Duration is used to determine the price volatility of a bond or other fixed-income security when there is a change in interest rates. Learn about the different ways that duration is calculated, and what it can tell you about your portfolio.
What Does Duration Mean?
In general parlance, the term duration refers to a time frame, but when it is used in the context of bonds, it means something more. Bond duration is a measure of how sharply the price of a bond will change in response to changes in interest rates. A higher bond duration means a greater level of interest rate risk, and knowing that can help investors decide whether a particular bond is a good investment.
The price of a bond is inversely proportional to interest rates. That is, when interest rates go up, bond prices go down, and when interest rates go down, bond prices go up. This sensitivity to interest rate changes is called duration.
Before the 1970s, interest rates were fairly stable, however, once interest rates started fluctuating widely, the need for a metric that would help investors assess the effect of interest rate volatility on their fixed-income investments became apparent and the concept of duration was born. Bonds having the longest maturity dates and the lowest coupon rates will have the highest duration, while bonds having shorter maturity dates and higher coupon rates have a lower duration.
How Bond Duration Works?
To understand how bond duration works, it's helpful to understand how bonds work. A bond is a loan an investor makes to a corporate or government borrower who must repay the price of the bond along with interest by the bond's maturity date. All bonds have the following characteristics:
- Issue price: the price at which the bond issuer originally sells a bond.
- Par or face value: how much the bond will be worth at its maturity, and it is the base amount on which a bond's interest is calculated.
- Coupon rate: the interest rate paid on a bond and it is a percentage of the face value; for example, a bond having a coupon rate of 5% and a face value of $1,000 will pay bondholders $50 every year, or $25 semi-annually.
- Coupon dates: dates on which the bond issuer makes interest payments, most bonds pay interest semi-annually.
- Maturity date: the date on which the bond issuer will pay the bondholder the face value of the bond; for example, the maturity date of a 30-year Treasury bond is 30 years.
- Yield to maturity: the annual return an investor will achieve if they buy a bond and hold it to maturity. Yield to maturity will depend on the purchase price of the bond in the secondary market.
The coupon rate is determined by the bond issuer's creditworthiness and the time to a bond's maturity. This is because for bonds having longer maturities, interest rates might rise during the lifetime of the bond, meaning that the investor could have achieved a higher interest rate. Also, if inflation rises during a bond's lifetime, if the coupon rate isn't the same as or higher than the inflation rate, the investor is in essence losing money. In 2021, the inflation rate was 7.5%, so investors holding bonds having coupon rates lower than 7.5% actually lost money.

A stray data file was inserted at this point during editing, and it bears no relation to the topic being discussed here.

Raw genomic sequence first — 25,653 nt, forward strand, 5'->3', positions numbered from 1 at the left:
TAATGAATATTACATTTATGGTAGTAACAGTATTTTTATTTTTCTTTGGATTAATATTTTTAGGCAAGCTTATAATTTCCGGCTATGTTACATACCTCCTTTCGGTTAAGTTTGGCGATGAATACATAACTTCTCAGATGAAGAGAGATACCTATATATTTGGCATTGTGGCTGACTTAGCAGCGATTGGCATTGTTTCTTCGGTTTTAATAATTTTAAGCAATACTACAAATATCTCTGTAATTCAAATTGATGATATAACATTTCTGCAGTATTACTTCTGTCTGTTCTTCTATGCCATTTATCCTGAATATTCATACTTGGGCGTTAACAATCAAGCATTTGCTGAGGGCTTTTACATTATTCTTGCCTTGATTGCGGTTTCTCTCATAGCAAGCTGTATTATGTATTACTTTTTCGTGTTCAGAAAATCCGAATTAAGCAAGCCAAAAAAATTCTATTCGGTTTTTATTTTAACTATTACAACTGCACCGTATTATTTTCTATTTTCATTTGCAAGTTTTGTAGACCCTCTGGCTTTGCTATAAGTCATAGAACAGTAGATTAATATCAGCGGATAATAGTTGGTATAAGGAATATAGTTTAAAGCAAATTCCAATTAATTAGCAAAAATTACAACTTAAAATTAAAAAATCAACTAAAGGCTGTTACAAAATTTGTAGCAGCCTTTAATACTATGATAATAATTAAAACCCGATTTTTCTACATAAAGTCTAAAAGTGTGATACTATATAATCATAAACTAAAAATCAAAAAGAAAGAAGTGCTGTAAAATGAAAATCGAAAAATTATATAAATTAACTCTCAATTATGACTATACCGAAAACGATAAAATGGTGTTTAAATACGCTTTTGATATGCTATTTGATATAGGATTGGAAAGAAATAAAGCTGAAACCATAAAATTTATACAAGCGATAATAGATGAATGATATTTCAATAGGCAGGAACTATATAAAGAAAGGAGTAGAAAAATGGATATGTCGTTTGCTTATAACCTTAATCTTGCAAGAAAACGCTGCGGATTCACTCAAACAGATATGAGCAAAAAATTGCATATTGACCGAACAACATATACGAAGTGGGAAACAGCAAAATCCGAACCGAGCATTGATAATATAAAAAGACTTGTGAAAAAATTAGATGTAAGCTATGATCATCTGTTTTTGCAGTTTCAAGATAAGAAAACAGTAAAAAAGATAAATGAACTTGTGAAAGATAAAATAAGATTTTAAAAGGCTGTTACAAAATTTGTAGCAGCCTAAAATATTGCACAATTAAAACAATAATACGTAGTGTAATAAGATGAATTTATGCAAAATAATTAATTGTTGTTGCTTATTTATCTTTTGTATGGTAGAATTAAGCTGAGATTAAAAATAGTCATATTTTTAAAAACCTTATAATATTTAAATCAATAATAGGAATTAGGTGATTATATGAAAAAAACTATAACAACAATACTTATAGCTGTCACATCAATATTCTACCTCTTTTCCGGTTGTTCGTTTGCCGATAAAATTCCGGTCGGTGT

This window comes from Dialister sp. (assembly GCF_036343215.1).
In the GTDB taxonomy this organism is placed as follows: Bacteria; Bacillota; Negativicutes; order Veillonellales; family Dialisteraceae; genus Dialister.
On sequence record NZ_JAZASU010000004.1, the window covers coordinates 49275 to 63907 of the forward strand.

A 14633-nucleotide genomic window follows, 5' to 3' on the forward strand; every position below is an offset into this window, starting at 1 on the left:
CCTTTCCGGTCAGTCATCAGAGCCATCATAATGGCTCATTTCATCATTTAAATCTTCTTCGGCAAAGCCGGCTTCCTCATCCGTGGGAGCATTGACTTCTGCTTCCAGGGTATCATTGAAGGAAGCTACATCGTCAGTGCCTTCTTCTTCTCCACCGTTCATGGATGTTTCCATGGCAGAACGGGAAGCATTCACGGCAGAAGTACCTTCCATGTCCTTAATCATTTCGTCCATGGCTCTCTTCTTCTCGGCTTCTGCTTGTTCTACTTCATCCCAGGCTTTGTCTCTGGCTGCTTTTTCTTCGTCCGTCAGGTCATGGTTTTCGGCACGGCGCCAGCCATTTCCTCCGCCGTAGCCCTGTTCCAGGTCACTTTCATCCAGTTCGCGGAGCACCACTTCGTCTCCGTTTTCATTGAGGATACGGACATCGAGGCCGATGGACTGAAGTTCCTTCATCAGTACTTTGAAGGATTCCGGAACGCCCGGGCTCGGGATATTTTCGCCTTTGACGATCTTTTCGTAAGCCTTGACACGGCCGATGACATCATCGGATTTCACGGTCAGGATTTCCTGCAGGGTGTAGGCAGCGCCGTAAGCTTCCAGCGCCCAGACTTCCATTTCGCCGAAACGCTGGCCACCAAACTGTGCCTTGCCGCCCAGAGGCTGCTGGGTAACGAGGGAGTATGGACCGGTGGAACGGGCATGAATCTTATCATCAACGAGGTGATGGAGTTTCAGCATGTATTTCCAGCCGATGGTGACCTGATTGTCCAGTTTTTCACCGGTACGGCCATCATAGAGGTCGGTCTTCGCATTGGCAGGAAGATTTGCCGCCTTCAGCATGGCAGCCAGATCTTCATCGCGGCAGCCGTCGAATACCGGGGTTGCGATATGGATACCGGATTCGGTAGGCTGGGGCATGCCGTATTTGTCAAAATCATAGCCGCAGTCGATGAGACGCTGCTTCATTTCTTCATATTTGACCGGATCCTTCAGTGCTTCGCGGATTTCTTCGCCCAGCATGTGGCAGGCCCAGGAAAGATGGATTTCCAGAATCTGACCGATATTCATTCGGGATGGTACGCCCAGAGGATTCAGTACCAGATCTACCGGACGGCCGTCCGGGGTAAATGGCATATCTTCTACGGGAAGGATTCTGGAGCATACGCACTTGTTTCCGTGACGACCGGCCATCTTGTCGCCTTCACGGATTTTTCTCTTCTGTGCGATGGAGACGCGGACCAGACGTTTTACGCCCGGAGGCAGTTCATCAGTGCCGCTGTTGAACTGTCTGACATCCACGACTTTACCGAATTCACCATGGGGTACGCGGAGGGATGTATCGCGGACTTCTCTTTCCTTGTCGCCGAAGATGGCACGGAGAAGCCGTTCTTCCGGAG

Federal Fund Rates
Interest rates are determined by the Federal Funds Rate which is the interest rate that banks charge other banks to lend them money on an overnight basis. The Federal Funds Rate is set by the Federal Reserve, who increases or decreases the rate to respond to changes in the economy. A lower Federal Funds Rate means banks have more money to lend and the economy is stimulated. A higher Federal Funds Rate means banks have less money to lend and the economy is dampened.
When the Federal Reserve raises interest rates, investors look to higher-yielding investments over bonds, and they sell their bonds, often for less than the issue price, lowering their prices. When the Federal Reserve cuts interest rates, investors flock to bonds issued at times when rates were higher, raising their prices.
How Duration is Calculated
The longer an investor needs to wait for the payment of coupons and the return of principal, the more a bond's price will drop as interest rates rise, and the higher the bond's duration will be. In general, for every 1% increase or decrease in interest rates, a bond's price will change approximately 1% in the opposite direction for every year of duration.
For example, if rates were to rise 1%, a bond or bond fund having a five-year average duration would likely lose approximately 5% of its value.
Bond duration is calculated according to several different formulas which we'll describe below, however, we can get the easiest duration calculation out of the way first. It is for zero-coupon bonds which do not pay a coupon payment, meaning that they pay no interest over the lifetime of the bond. Rather, they are sold for less than their face value and investors receive the full face value when the bond matures. Since there are no coupon payments, the duration of zero-coupon bonds is equal to their time to maturity.
1. Macaulay Duration
Created by Canadian economist Frederick Macaulay, it is a measure of the time required for an investor to be repaid the bond's price by the bond's total cash flows. For coupon bonds, the Macaulay Duration, which is measured in years, will always be between 0 and the maturity of the bond. Macaulay Duration is calculated according to this formula:
- ti is the time until the cash flow from the bond will be received
- PVi is the present value of the cash flow from the bond
- V is the present value of all cash flows from the bond
Let's take a look at the Macaulay Duration for a 2-year bond paying a semi-annual coupon rate of 20% and having a continuously compounded yield of 3.9605%:
Since the Macaulay Duration is a weighted average, the relative weights of each payment appear in the diagram above and the final payment includes both the coupon payment and the final principal repayment. The weight for each period is not the nominal value of the cash flow, but rather the present value of the cash flow.
The Macaulay Duration is the weighted average time it would take to receive cash flows from a bond, and in this case, it is equal to 1.78 years.
2. Modified Duration
While considered as an extension of the Macaulay Duration, which is measured in years, Modified Duration is measured in percentage. It is a measure of the percentage change in the value of a bond for a given change in interest rate. To calculate the Modified Duration of a bond, you need to know its Yield to Maturity which is the total rate of return a bondholder will have earned from a bond once the issuer makes all the interest payments and repays the original principal.